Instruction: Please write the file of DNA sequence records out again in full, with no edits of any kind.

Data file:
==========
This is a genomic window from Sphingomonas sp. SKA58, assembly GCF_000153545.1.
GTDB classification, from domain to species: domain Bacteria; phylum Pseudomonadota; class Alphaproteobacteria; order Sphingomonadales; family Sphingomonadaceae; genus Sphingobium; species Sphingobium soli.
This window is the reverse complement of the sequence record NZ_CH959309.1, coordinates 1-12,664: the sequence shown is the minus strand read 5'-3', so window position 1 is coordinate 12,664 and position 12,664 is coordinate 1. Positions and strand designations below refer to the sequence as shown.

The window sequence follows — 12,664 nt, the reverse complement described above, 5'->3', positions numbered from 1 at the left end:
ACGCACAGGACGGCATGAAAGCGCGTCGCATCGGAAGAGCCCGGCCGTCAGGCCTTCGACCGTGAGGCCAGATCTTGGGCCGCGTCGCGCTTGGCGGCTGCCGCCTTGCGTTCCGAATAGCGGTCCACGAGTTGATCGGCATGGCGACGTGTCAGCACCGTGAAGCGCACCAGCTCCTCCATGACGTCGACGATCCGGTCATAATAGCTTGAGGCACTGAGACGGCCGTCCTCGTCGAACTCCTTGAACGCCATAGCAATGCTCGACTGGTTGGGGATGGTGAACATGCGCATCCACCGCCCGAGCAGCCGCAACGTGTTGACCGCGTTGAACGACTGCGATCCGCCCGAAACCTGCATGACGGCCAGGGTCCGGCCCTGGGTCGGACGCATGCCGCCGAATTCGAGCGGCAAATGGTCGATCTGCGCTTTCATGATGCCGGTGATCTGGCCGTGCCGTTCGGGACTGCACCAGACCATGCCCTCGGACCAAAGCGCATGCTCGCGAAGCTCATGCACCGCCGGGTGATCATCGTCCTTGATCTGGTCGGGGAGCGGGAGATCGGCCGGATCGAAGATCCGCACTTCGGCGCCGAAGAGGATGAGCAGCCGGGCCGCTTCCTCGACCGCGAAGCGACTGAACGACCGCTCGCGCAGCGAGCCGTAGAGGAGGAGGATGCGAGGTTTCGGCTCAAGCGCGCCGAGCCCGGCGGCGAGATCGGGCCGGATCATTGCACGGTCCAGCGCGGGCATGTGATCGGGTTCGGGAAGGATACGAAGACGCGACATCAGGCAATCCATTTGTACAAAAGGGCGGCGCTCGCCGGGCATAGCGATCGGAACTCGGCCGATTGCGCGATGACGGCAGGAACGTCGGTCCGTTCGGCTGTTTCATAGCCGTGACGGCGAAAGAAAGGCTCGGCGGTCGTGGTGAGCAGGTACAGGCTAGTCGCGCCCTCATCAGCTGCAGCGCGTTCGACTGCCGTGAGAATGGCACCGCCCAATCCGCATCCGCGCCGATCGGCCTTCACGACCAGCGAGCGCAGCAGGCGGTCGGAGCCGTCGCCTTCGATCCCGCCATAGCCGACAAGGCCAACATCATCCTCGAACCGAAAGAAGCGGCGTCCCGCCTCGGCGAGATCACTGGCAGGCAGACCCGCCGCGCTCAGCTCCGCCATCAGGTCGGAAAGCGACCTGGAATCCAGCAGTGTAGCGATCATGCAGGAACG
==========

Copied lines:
This is a genomic window from Sphingomonas sp. SKA58, assembly GCF_000153545.1.
GTDB classification, from domain to species: domain Bacteria; phylum Pseudomonadota; class Alphaproteobacteria; order Sphingomonadales; family Sphingomonadaceae; genus Sphingobium; species Sphingobium soli.
This window is the reverse complement of the sequence record NZ_CH959309.1, coordinates 1-12,664: the sequence shown is the minus strand read 5'-3', so window position 1 is coordinate 12,664 and position 12,664 is coordinate 1. Positions and strand designations below refer to the sequence as shown.

The window sequence follows — 12,664 nt, the reverse complement described above, 5'->3', positions numbered from 1 at the left end:
ACGCACAGGACGGCATGAAAGCGCGTCGCATCGGAAGAGCCCGGCCGTCAGGCCTTCGACCGTGAGGCCAGATCTTGGGCCGCGTCGCGCTTGGCGGCTGCCGCCTTGCGTTCCGAATAGCGGTCCACGAGTTGATCGGCATGGCGACGTGTCAGCACCGTGAAGCGCACCAGCTCCTCCATGACGTCGACGATCCGGTCATAATAGCTTGAGGCACTGAGACGGCCGTCCTCGTCGAACTCCTTGAACGCCATAGCAATGCTCGACTGGTTGGGGATGGTGAACATGCGCATCCACCGCCCGAGCAGCCGCAACGTGTTGACCGCGTTGAACGACTGCGATCCGCCCGAAACCTGCATGACGGCCAGGGTCCGGCCCTGGGTCGGACGCATGCCGCCGAATTCGAGCGGCAAATGGTCGATCTGCGCTTTCATGATGCCGGTGATCTGGCCGTGCCGTTCGGGACTGCACCAGACCATGCCCTCGGACCAAAGCGCATGCTCGCGAAGCTCATGCACCGCCGGGTGATCATCGTCCTTGATCTGGTCGGGGAGCGGGAGATCGGCCGGATCGAAGATCCGCACTTCGGCGCCGAAGAGGATGAGCAGCCGGGCCGCTTCCTCGACCGCGAAGCGACTGAACGACCGCTCGCGCAGCGAGCCGTAGAGGAGGAGGATGCGAGGTTTCGGCTCAAGCGCGCCGAGCCCGGCGGCGAGATCGGGCCGGATCATTGCACGGTCCAGCGCGGGCATGTGATCGGGTTCGGGAAGGATACGAAGACGCGACATCAGGCAATCCATTTGTACAAAAGGGCGGCGCTCGCCGGGCATAGCGATCGGAACTCGGCCGATTGCGCGATGACGGCAGGAACGTCGGTCCGTTCGGCTGTTTCATAGCCGTGACGGCGAAAGAAAGGCTCGGCGGTCGTGGTGAGCAGGTACAGGCTAGTCGCGCCCTCATCAGCTGCAGCGCGTTCGACTGCCGTGAGAATGGCACCGCCCAATCCGCATCCGCGCCGATCGGCCTTCACGACCAGCGAGCGCAGCAGGCGGTCGGAGCCGTCGCCTTCGATCCCGCCATAGCCGACAAGGCCAACATCATCCTCGAACCGAAAGAAGCGGCGTCCCGCCTCGGCGAGATCACTGGCAGGCAGACCCGCCGCGCTCAGCTCCGCCATCAGGTCGGAAAGCGACCTGGAATCCAGCAGTGTAGCGATCATGCAGGAACG